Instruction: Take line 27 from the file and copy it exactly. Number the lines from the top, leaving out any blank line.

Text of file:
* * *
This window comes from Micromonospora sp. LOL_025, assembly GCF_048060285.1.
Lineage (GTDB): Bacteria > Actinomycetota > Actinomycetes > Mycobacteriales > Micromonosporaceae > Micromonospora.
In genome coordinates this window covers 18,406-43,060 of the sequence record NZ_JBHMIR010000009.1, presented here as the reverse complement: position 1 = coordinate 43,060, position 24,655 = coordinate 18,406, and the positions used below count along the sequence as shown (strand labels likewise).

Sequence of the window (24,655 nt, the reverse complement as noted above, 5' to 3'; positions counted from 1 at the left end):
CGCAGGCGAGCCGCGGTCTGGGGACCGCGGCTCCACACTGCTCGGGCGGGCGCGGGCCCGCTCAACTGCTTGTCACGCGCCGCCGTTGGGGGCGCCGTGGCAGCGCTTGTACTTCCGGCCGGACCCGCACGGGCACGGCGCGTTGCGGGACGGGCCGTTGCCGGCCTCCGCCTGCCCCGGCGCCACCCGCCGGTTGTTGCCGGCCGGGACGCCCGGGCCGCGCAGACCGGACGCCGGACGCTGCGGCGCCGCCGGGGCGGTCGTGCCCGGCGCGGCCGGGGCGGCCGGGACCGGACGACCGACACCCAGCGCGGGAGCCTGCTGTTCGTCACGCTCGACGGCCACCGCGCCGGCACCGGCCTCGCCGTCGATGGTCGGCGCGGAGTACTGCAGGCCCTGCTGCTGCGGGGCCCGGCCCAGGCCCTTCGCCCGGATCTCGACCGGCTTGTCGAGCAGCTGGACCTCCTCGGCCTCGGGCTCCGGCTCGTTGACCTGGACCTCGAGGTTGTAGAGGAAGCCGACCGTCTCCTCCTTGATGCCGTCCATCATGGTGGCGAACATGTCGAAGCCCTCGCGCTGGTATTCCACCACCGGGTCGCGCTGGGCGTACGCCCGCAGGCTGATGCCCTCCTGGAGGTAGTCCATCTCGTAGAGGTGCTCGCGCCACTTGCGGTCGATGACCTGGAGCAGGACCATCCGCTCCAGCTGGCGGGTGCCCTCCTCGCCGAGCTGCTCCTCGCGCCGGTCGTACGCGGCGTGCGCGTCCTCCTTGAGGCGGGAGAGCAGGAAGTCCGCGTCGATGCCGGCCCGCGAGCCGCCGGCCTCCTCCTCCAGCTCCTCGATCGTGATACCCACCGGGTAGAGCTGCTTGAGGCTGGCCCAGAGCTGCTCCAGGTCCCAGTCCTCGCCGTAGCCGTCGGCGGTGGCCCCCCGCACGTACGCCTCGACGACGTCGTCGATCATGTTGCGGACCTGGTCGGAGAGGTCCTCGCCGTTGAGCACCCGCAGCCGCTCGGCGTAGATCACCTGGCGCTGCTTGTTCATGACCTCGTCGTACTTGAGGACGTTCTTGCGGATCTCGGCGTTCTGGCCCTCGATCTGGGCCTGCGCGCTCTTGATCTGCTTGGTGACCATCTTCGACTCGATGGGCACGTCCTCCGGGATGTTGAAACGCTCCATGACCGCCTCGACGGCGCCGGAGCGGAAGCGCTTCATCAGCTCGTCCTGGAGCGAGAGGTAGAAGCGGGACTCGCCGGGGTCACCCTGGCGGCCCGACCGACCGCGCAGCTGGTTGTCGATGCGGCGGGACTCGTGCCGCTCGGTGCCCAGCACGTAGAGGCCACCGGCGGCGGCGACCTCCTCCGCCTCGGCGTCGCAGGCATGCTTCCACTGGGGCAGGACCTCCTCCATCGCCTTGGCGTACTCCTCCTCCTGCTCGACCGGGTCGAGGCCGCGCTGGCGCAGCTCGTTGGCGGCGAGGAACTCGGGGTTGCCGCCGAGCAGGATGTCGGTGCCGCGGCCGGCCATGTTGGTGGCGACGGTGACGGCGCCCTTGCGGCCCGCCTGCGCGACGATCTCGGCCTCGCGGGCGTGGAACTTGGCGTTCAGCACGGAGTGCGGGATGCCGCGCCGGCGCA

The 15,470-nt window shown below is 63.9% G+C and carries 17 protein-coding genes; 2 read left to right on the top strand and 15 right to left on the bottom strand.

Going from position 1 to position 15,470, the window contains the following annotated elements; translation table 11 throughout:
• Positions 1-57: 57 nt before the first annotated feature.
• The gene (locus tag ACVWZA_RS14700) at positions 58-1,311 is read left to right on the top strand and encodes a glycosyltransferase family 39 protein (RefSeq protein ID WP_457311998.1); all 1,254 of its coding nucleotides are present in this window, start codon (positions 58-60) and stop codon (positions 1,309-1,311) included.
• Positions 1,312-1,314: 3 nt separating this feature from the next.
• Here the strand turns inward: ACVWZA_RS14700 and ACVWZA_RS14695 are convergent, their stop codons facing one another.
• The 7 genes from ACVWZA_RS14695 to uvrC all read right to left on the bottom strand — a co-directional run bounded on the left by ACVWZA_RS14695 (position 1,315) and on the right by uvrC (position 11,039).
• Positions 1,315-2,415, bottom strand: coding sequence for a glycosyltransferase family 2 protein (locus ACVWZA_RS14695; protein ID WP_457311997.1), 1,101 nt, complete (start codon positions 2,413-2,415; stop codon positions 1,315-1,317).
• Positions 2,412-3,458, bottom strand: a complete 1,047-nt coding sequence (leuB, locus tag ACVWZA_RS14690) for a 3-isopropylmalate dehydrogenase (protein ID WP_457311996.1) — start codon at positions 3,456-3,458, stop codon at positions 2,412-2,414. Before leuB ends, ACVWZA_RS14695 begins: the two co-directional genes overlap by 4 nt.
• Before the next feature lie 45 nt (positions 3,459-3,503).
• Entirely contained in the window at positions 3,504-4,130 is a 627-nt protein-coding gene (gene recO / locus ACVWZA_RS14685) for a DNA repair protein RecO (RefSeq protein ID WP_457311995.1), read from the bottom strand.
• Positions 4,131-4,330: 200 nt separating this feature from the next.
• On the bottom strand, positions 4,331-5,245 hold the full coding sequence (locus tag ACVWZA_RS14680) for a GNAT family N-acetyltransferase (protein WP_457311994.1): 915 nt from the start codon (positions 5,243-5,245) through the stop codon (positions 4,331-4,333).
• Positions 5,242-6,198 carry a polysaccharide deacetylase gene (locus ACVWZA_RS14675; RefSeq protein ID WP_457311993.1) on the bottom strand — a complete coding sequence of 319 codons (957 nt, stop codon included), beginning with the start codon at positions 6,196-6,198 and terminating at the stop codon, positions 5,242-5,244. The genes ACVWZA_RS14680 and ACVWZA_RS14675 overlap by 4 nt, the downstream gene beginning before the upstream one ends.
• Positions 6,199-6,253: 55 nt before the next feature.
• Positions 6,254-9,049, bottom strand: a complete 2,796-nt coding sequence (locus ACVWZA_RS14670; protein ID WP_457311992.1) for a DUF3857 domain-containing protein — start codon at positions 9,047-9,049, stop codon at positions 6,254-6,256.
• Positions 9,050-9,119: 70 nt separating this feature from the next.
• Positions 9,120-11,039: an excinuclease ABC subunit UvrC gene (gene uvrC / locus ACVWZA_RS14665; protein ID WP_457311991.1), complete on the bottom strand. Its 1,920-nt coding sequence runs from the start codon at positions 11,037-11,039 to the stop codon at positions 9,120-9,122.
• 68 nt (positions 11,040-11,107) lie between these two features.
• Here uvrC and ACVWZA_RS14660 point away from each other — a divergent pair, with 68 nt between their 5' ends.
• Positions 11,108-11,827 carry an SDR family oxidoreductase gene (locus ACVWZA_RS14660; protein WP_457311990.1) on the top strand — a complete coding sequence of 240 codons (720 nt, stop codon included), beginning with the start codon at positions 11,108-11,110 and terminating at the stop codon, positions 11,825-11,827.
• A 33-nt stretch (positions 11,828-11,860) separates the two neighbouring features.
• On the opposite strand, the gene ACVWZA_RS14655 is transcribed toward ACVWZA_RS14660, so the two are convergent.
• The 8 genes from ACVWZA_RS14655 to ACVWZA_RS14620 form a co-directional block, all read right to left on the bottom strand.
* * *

• A 33-nt stretch (positions 11,828-11,860) separates the two neighbouring features.